ERISA 401(k) plans, in particular, typically offer many investment options to plan participants. As a result, a fiduciary's mismanagement of a particular investment fund's assets will seldom significantly affect the account balances of every participant, many of whom have not invested in the particular fund at issue. Under ERISA, such losses are nevertheless recoverable as "any losses to the plan." 29 U.S.C. § 1109(a). In contrast to this statutory bright-line test of "any losses," the panel's standard is unclear and unworkable, leading to uncertainty as to the number or percentage of participants who must be affected before a loss can count as a loss to the plan. While one participant would appear to be insufficient under the panel's decision, it is unclear how many more participants or how great a fraction of the plan's participants, short of 100%, would suffice. Nothing in ERISA, however, suggests that the availability of recovery for a fiduciary breach should turn on whether 1%, 50%, or 100% of participants in a plan are directly affected; it is enough that the fiduciary breach caused a loss of plan assets, regardless of the assets' allocation between accounts.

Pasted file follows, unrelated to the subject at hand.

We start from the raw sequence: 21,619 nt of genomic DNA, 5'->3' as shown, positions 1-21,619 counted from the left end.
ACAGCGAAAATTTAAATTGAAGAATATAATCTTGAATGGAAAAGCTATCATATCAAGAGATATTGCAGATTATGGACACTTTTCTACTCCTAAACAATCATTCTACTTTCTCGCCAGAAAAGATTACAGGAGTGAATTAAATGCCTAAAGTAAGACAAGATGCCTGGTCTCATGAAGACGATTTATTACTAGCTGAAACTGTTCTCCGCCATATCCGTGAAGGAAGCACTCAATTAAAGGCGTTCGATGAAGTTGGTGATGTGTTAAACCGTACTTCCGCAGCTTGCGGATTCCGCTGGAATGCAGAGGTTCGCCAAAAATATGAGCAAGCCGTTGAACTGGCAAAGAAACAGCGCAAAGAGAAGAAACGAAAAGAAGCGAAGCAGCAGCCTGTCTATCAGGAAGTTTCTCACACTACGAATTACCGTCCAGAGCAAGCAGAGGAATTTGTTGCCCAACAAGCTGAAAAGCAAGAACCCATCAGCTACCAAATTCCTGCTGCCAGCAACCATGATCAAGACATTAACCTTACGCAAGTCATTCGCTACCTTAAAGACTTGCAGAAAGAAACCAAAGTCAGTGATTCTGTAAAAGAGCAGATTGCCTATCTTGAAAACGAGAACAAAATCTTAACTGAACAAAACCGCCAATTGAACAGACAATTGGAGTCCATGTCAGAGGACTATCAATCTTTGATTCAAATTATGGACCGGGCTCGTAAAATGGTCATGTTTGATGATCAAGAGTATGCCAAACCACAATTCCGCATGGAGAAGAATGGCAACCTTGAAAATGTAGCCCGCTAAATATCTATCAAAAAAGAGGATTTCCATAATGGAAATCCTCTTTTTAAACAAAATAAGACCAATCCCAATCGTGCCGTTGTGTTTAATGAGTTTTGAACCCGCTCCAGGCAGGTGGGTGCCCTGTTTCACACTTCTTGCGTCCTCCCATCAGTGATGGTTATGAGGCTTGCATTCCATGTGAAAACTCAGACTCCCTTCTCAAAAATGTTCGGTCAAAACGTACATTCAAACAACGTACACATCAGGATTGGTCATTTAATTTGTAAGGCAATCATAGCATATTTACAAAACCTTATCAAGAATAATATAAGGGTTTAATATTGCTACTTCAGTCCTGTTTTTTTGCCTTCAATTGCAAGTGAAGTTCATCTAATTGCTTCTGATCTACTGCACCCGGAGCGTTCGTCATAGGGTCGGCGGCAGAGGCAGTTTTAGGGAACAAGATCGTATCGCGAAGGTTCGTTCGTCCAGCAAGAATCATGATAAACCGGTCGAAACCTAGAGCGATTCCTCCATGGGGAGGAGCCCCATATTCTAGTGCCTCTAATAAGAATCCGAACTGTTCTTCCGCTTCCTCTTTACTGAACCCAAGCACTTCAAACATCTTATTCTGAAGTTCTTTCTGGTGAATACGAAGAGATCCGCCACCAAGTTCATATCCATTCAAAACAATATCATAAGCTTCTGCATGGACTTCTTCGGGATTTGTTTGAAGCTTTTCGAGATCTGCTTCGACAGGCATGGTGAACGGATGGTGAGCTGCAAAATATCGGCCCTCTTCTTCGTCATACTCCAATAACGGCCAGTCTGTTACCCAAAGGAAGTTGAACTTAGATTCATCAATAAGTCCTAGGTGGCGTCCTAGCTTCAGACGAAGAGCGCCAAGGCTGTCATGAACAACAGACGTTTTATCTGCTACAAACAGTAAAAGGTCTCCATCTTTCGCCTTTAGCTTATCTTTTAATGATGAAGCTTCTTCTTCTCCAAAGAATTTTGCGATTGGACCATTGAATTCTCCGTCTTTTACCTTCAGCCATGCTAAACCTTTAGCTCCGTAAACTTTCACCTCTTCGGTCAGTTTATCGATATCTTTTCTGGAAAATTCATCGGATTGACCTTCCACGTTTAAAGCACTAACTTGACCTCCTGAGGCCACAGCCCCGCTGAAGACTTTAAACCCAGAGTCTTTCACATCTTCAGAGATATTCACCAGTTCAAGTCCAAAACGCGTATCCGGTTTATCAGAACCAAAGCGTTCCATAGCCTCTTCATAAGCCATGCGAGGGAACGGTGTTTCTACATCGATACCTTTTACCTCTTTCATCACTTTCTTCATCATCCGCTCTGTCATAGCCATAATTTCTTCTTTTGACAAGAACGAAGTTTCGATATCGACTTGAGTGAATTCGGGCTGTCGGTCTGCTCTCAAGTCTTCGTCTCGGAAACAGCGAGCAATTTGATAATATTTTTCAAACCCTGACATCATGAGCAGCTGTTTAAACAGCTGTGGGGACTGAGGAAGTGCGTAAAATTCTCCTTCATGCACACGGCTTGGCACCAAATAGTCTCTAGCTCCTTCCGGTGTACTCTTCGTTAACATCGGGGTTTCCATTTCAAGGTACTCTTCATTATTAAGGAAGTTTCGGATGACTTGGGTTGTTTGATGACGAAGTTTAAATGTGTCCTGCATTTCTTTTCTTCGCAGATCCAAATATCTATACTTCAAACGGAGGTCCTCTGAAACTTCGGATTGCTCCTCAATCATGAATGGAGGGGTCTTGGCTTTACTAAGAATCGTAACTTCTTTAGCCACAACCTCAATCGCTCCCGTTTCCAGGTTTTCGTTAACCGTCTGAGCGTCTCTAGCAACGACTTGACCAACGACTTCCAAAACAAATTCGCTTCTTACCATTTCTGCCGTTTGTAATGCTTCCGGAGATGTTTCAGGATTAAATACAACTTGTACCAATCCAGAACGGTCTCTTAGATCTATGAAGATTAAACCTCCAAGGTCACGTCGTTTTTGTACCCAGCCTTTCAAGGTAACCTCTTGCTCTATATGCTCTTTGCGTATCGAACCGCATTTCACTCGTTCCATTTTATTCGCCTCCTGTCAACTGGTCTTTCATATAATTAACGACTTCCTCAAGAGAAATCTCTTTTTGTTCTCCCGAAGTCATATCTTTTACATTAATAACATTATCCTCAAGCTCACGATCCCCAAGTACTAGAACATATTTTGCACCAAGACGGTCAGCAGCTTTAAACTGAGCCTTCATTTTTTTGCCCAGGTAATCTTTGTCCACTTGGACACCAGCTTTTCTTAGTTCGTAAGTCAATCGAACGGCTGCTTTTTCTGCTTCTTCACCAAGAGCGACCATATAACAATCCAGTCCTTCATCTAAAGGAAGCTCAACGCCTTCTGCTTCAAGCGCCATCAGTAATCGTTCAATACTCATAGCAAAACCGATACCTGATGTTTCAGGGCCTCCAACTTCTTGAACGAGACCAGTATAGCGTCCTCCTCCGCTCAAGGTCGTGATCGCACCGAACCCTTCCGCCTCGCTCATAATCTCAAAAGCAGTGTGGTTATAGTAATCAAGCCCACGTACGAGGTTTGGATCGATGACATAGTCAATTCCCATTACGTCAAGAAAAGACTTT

It is no answer to say that such cases can be distinguished because the breaches alleged here by LaRue – that the defendants improperly managed plan assets by failing to invest the amounts attributable to his account in the manner in which he directed – were of a "duty owed solely" to him. 2006 WL 1668873, at *3. Plan fiduciaries have a duty to manage all of the assets of a plan prudently, solely in the interest of plan participants and beneficiaries, and in accordance with the documents and instruments governing the plan. 29 U.S.C. § 1104(a). The failure to follow one participant's investment direction is a violation of those duties just as the failure to follow the directions of a greater number of participants likewise would be a violation. Similarly, although the amount of the losses might differ, the nature of the relief – payment of money to the plan – is the same whether the violation is directed to one participant or every participant in the plan. Certainly, nothing in ERISA's remedial provisions suggests that the availability of a recovery turns on whether the participant alleged breach of a duty allegedly owed solely to him, as opposed to the plan; rather, a breach of "any of the responsibilities, obligations, or duties" is sufficient to trigger a right to recover "any losses." 29 U.S.C. § 1109(a). Moreover, if the panel is correct in its questionable conclusion that the breaches alleged by LaRue – mismanagement of plan assets for failure to follow investment directions – are of duties owed solely to him, it would seem that many other breaches, such as failure to remit participant contributions, or allowing excessive fees to be charged with regard to an individual investment option, would likewise not be remediable under section 502(a)(2).